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With Just His Parrot, a Refugee Boy Starts a Hard New Life

06 May 2018 The New York Times

BESHUD, Afghanistan — The truck wound its way through mountain passes in the pre-dawn darkness, stacked high with the trappings of a refugee life pieced together over 30 years.The Shah family had been forced out of the haven in Pakistan that their patriarch had found them during the last war, against the Soviets. Now they were returning to Afghanistan, a place in the grips of a newer and longer war that has sent hundreds of thousands fleeing.They clung to everything they could: tins of clothes, bundles of blankets, pots and pans, 11 charpoy beds, 40 chickens, two pigeons, a goat and more. The women and children, nearly two dozen all together, either rode on the truck’s top or stuffed themselves among the belongings on its back.Among them was a 6-year-old boy named Bilal, who held tight to a small cage. In it was his parrot, Toti, his only friend in a country he had never been to, and his escape from the lonely days in the desolate gorge they would put up in to start their new lives.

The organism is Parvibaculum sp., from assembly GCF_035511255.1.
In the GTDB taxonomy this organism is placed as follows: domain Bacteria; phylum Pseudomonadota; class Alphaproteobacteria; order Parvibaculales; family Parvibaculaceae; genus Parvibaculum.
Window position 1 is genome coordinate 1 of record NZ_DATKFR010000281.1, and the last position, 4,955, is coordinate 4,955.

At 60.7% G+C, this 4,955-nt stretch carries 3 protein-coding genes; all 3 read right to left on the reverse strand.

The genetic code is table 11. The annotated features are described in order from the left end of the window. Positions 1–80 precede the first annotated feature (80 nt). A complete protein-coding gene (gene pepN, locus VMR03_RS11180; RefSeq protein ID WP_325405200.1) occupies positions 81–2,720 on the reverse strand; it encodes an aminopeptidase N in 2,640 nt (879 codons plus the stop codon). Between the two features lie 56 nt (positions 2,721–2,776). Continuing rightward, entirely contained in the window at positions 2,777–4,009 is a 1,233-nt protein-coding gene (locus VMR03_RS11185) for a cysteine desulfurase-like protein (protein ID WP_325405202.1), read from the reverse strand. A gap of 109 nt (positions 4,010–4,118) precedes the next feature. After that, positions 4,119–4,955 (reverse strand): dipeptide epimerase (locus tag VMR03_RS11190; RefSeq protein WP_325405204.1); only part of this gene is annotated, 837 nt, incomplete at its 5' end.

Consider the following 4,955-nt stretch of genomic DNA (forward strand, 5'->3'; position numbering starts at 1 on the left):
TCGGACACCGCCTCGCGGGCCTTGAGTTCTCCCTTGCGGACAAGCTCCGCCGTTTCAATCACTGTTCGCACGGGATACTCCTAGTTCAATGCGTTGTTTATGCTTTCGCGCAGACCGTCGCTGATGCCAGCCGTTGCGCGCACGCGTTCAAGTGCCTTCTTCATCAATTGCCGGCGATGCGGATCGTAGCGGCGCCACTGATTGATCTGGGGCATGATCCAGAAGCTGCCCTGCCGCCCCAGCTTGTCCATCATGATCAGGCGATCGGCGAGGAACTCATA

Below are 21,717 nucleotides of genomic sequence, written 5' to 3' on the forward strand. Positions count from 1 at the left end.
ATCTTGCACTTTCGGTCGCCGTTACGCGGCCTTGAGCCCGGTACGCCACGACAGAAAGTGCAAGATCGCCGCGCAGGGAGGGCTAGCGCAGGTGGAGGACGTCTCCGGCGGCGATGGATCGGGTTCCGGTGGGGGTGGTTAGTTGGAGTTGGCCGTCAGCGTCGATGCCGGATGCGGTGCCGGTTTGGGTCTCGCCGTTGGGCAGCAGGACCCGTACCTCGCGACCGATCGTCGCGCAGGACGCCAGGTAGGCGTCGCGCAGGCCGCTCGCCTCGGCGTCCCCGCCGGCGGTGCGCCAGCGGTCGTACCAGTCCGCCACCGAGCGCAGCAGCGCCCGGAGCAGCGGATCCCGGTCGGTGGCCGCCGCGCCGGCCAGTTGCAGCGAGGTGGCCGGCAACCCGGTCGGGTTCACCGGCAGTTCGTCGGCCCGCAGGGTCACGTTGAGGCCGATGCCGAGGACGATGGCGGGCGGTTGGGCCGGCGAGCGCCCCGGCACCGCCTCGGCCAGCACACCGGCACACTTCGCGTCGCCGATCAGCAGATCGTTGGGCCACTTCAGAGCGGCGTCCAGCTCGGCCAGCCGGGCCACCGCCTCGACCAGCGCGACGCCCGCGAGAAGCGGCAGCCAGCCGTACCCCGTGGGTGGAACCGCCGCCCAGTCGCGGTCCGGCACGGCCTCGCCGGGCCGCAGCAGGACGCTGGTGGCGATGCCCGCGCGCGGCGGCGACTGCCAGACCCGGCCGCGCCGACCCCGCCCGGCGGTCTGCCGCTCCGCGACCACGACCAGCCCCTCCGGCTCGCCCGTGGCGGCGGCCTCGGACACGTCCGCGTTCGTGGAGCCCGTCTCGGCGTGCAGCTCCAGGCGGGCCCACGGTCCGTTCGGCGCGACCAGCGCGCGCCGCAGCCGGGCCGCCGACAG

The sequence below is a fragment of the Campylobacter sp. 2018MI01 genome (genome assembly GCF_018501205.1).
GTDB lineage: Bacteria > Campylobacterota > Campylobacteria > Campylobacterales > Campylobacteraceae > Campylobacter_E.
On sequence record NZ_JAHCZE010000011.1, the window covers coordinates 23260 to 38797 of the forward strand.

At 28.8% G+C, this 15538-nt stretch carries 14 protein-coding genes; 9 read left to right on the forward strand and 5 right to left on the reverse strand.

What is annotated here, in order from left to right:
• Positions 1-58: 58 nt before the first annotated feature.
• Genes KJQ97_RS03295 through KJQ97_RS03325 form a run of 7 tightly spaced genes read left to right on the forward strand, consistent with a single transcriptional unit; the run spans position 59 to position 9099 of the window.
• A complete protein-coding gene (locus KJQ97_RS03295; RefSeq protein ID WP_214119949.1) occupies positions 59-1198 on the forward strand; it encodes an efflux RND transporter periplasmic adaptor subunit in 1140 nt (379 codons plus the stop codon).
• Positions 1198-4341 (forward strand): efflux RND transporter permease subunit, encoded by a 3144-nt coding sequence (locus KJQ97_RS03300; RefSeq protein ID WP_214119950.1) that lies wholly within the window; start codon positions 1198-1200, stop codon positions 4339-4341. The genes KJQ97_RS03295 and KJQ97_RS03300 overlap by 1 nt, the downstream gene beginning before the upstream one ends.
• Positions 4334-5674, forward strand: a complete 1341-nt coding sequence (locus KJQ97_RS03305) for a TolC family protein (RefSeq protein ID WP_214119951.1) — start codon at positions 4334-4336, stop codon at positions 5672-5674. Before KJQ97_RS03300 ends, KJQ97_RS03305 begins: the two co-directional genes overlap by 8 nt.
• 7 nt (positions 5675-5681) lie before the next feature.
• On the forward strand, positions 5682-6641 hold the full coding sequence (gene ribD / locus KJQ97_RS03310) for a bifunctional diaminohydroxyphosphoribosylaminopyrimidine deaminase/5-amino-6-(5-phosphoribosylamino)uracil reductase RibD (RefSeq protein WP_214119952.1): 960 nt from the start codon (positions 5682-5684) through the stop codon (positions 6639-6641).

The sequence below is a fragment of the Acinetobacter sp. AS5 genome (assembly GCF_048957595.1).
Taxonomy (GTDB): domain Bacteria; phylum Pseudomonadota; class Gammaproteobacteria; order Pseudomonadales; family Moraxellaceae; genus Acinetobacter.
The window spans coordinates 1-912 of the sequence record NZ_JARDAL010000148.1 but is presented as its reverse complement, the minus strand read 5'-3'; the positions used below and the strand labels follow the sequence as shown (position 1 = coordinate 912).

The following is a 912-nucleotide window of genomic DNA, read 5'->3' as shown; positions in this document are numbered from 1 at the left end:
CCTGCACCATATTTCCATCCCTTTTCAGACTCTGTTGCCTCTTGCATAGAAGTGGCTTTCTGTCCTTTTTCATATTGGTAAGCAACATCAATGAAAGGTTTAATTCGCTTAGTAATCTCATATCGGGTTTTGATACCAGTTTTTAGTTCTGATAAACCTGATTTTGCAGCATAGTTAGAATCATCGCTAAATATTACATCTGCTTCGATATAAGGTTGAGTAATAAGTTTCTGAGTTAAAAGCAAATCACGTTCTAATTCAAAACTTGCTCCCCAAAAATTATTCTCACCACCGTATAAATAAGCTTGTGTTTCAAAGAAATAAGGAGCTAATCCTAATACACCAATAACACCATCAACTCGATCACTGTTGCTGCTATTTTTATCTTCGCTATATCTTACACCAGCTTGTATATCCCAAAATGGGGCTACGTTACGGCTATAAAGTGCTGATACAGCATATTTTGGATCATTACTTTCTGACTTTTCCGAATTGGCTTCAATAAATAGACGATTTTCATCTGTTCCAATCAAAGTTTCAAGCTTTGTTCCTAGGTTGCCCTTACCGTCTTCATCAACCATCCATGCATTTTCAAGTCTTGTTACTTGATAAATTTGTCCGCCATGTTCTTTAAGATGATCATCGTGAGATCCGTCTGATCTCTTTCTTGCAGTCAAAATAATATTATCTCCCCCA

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The large family built by Dawran Shah, Bilal’s grandfather, was among nearly 100,000 undocumented Afghans pushed out of Pakistan last year. Many of them were forcibly repatriated, but others, like the Shahs, were fed up with being targeted for abuse by the police. Continue reading the main story

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